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>> Smedley Butler on <?xml:namespace prefix =st1 ns ="urn:schemas-micros­oft-com:office:smart­tags" />U.S. Imperialism
>> Excerpt from a booklet published in 1933 by Major General Smedley D. Butler, USMC, Ret.<?xml:namespa­ce prefix =o ns >"urn:schemas-mic­rosoft-com:office:of­fice" />
>> 
>> 
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>> War is just a racket. A racket is best described, I believe, as something that is not what it seems to the majority of people. Only a small inside group knows what it is about. It is conducted for the benefit of the very few at the expense of the masses.
>> 
>> I believe in adequate defense at the coastline and nothing else. If a nation comes over here to fight, then we'll fight. The trouble with America is that when the dollar only earns 6 percent over here, then it gets restless and goes overseas to get 100 percent. Then the flag follows the dollar and the soldiers follow the flag.
>> 
>> I wouldn't go to war again as I have done to protect some lousy investment of the bankers. There are only two things we should fight for. One is the defense of our homes and the other is the Bill of Rights. War for any other reason is simply a racket.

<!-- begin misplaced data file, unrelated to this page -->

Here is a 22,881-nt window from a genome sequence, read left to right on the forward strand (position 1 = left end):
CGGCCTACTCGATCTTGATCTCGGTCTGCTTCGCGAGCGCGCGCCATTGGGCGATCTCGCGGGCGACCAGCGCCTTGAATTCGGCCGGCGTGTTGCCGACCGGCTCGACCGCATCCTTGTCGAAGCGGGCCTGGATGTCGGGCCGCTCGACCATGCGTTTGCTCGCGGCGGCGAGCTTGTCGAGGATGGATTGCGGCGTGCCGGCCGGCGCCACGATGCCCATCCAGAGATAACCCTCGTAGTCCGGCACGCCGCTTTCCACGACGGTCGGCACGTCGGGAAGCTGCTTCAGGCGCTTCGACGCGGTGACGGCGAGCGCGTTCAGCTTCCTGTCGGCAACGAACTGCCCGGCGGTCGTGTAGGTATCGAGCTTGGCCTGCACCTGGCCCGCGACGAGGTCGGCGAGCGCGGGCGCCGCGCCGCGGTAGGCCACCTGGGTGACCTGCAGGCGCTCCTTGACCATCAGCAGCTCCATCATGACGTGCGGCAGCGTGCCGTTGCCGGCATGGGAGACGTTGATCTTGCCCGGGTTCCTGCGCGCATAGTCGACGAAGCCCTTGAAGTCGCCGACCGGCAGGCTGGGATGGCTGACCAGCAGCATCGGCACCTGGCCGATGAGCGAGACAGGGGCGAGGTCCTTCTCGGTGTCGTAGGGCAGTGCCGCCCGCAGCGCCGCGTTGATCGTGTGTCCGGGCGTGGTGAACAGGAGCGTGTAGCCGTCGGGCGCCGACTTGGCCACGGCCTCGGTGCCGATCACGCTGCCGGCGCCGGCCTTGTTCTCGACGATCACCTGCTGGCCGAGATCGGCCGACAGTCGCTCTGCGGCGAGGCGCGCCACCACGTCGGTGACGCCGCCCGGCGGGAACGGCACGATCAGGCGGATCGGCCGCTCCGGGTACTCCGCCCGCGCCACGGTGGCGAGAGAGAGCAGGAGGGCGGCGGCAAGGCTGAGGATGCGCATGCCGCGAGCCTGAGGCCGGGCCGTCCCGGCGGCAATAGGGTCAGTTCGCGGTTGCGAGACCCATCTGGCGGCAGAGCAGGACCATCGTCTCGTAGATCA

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>> There isn't a trick in the racketeering bag that the military gang is blind to. It has its "finger men" to point out enemies, its "muscle men" to destroy enemies, its "brain men" to plan war preparations, and a "Big Boss" Super-Nationalistic-­Capitalism.
>> 
>> It may seem odd for me, a military man to adopt such a comparison.  Truthfulness compels me to. I spent thirty-three years and four months in active military service as a member of this country's most agile military force, the Marine Corps. I served in all commissioned ranks from Second Lieutenant to Major-General. And during that period, I spent most of my time being a high class muscle-man for Big Business, for Wall Street and for the Bankers. In short, I was a racketeer, a gangster for capitalism.
>> 
>> I suspected I was just part of a racket at the time. Now I am sure of it. Like all the members of the military profession, I never had a thought of my own until I left the service. My mental faculties
>> remained in suspended animation while I obeyed the orders of higher-ups. This is typical with everyone in the military service.
>>